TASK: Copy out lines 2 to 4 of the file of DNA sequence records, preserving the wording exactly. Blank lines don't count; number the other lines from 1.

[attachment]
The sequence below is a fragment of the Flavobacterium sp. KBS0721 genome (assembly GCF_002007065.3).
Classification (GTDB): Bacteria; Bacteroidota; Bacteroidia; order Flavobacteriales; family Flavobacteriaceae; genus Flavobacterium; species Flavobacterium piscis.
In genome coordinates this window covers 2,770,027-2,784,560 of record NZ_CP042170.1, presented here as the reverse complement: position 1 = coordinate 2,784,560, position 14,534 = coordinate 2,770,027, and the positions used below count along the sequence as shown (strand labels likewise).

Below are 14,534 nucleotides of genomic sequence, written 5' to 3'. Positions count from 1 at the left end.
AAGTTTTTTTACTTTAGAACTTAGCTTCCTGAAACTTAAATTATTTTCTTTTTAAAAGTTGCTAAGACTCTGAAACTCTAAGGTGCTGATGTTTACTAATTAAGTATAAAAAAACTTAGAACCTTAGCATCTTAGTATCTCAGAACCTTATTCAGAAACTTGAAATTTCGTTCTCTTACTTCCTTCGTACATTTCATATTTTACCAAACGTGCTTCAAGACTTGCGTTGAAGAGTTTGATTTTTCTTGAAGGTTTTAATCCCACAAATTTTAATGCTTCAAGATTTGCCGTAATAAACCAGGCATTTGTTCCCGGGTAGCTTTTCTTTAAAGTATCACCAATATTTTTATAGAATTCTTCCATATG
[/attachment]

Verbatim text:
Classification (GTDB): Bacteria; Bacteroidota; Bacteroidia; order Flavobacteriales; family Flavobacteriaceae; genus Flavobacterium; species Flavobacterium piscis.
In genome coordinates this window covers 2,770,027-2,784,560 of record NZ_CP042170.1, presented here as the reverse complement: position 1 = coordinate 2,784,560, position 14,534 = coordinate 2,770,027, and the positions used below count along the sequence as shown (strand labels likewise).

Below are 14,534 nucleotides of genomic sequence, written 5' to 3'. Positions count from 1 at the left end.